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Two reclining horses with monkey
Place of Origin: China
Date: 1800s
Historical Period: Qing dynasty (1644-1911)
Materials: Nephrite
Dimensions: H. 1 in x W. 2 1/4 in x D. 1 3/8 in, H. 2.5 cm x W. 5.7 cm x D. 3.5 cm
Credit Line: The Avery Brundage Collection
Department: Chinese Art
Collection: Jade And Stones
Object Number: B69J31
On Display: No

Description

Label:

Two reclining horses face each other as a monkey plays on one them. For the sake of contrast, the craftworker carved one horse from the darker area of the piece of jade and other from the lighter area. Herring bone- shaped hatchings decorate the monkey's back; the mane and tail of both horses are finely striated. This piece is small enough to be a fondling piece, or it could be used as a toggle. There are openings where a cord can be inserted.

Monkey and horse together make up a rebus for mashang fenghou, or "may you immediately be elevated to the rank of marquis." It can also stand for the phrase "xinyuan yima," a Buddhist term for the "willfulness and wayward nature of human desires" (Watt [year?], [page no.?], plate 70). The yuan in this case refers to a gibbon. A document from the sixth day of the ninth moon, sixth year of the reign of the Yongzheng emperor (1728) used the phrase xinyuan yima in describing a piece of white nephrite. The emperor wanted the monkey removed from the horse, so that the object could be changed into a brush stand (Palace Museum, Beijing, 1995, 42:16). During the Qing dynasty (1644–1911), the imperial jade workshop not only created new works of art, but made changes to the existing artwork as well.


Label:

Two reclining horses face each other as a monkey plays on one them. For the sake of contrast, the craftworker carved one horse from the darker area of the piece of jade and other from the lighter area. Herring bone- shaped hatchings decorate the monkey's back; the mane and tail of both horses are finely striated. This piece is small enough to be a fondling piece, or it could be used as a toggle. There are openings where a cord can be inserted.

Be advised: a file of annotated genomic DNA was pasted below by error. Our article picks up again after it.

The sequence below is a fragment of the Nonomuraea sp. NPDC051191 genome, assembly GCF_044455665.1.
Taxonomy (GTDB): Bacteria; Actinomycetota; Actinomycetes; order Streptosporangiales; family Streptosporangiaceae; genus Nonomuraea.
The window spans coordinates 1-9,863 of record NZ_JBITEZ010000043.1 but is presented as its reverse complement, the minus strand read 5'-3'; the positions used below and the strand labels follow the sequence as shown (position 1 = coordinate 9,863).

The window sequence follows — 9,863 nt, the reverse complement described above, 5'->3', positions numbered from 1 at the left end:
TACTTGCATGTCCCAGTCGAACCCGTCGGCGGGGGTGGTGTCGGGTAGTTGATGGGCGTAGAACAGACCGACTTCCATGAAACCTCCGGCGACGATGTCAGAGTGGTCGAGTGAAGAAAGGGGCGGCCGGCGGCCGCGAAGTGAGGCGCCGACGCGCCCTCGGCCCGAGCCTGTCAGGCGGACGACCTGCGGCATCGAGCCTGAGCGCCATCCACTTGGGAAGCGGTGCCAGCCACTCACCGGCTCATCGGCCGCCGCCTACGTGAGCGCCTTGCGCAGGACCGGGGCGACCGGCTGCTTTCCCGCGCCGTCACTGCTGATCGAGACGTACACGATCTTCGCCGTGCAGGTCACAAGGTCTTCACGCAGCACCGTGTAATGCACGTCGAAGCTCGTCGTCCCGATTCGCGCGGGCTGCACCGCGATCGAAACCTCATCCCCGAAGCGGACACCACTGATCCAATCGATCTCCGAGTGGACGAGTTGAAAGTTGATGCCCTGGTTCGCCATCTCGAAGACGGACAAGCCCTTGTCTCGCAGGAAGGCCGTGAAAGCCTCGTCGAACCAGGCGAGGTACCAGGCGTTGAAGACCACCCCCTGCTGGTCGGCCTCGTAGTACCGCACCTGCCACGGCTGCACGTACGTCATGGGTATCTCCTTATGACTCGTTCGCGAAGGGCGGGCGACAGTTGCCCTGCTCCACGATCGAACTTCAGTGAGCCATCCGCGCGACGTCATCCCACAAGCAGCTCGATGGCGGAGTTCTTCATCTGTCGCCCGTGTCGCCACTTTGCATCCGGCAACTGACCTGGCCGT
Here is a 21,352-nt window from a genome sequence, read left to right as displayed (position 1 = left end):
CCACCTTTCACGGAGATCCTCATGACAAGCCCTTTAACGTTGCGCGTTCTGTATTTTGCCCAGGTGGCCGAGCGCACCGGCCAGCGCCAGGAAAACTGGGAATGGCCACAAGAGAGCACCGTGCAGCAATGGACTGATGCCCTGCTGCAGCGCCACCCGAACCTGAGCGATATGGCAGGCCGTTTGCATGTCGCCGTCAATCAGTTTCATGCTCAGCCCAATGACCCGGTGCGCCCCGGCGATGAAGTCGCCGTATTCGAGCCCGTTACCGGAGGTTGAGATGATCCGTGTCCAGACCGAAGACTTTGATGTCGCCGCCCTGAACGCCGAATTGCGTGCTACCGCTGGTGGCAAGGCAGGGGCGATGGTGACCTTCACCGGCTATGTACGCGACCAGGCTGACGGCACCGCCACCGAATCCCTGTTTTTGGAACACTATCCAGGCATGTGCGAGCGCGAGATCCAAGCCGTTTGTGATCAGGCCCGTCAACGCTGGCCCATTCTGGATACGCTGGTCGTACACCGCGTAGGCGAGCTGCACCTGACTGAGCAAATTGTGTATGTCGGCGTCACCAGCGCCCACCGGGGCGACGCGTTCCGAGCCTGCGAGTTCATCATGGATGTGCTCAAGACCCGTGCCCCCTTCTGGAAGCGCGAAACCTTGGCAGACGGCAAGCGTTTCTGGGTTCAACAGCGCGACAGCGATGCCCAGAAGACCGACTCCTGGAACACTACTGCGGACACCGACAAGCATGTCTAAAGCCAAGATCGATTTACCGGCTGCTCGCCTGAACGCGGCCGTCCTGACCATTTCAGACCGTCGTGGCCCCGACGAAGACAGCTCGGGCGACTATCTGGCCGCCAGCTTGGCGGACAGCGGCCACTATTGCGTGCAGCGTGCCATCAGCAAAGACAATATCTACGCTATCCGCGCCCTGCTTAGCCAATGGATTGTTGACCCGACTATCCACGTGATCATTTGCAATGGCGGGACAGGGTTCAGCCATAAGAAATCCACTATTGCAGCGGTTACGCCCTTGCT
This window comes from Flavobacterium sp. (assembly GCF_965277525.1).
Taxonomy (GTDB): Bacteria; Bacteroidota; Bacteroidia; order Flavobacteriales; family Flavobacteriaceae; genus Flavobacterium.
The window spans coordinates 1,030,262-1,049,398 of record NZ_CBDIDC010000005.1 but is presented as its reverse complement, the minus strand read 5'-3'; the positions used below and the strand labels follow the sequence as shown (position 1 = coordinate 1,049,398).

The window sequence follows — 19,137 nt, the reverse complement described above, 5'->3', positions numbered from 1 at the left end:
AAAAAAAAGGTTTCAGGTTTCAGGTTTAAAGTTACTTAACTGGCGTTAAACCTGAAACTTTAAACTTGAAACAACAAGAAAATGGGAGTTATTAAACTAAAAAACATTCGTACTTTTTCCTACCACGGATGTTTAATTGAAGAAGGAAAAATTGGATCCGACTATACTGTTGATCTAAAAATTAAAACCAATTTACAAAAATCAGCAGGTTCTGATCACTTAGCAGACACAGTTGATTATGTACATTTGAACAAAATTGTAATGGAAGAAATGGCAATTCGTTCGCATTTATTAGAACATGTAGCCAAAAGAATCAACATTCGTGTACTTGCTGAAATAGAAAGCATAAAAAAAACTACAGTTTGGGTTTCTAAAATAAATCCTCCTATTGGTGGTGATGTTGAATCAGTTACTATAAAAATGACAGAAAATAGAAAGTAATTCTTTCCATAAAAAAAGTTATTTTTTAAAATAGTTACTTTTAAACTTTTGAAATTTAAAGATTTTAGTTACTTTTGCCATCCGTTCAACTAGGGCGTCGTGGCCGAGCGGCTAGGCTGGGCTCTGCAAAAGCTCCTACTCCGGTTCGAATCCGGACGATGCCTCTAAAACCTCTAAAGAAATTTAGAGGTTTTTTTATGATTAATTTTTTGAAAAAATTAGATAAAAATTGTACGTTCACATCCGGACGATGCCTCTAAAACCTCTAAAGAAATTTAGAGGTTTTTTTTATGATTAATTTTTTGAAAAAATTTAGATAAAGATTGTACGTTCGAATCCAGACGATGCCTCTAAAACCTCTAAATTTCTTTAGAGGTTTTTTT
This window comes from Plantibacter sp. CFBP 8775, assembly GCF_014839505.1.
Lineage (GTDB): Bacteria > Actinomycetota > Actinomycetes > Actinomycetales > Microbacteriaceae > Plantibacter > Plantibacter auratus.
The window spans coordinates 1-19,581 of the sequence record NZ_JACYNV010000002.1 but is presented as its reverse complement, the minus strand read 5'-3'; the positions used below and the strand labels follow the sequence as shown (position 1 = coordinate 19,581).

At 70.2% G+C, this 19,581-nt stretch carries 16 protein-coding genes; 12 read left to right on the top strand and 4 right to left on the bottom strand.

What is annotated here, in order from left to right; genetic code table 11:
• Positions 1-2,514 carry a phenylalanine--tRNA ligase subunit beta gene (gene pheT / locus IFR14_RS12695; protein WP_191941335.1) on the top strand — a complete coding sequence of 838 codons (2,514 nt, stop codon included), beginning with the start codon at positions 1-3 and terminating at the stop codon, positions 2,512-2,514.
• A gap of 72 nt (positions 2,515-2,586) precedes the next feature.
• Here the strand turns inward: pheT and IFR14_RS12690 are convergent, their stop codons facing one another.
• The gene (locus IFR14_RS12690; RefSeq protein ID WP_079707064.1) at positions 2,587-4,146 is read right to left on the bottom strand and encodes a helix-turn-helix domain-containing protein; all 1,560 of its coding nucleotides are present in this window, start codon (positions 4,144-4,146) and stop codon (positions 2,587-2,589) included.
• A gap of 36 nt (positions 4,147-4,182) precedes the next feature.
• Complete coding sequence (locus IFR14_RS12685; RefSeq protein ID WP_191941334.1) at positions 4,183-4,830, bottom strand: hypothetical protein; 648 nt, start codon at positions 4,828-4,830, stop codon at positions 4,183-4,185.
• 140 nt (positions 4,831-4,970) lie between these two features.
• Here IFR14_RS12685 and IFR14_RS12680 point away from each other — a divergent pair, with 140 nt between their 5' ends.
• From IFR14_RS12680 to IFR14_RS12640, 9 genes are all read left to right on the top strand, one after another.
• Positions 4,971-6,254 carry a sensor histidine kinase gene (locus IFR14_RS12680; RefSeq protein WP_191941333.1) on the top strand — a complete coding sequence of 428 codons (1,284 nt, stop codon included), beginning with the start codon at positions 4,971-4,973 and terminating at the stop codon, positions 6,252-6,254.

Monkey and horse together make up a rebus for mashang fenghou, or "may you immediately be elevated to the rank of marquis." It can also stand for the phrase "xinyuan yima," a Buddhist term for the "willfulness and wayward nature of human desires" (Watt [year?], [page no.?], plate 70). The yuan in this case refers to a gibbon. A document from the sixth day of the ninth moon, sixth year of the reign of the Yongzheng emperor (1728) used the phrase xinyuan yima in describing a piece of white nephrite. The emperor wanted the monkey removed from the horse, so that the object could be changed into a brush stand (Palace Museum, Beijing, 1995, 42:16). During the Qing dynasty (1644–1911), the imperial jade workshop not only created new works of art, but made changes to the existing artwork as well.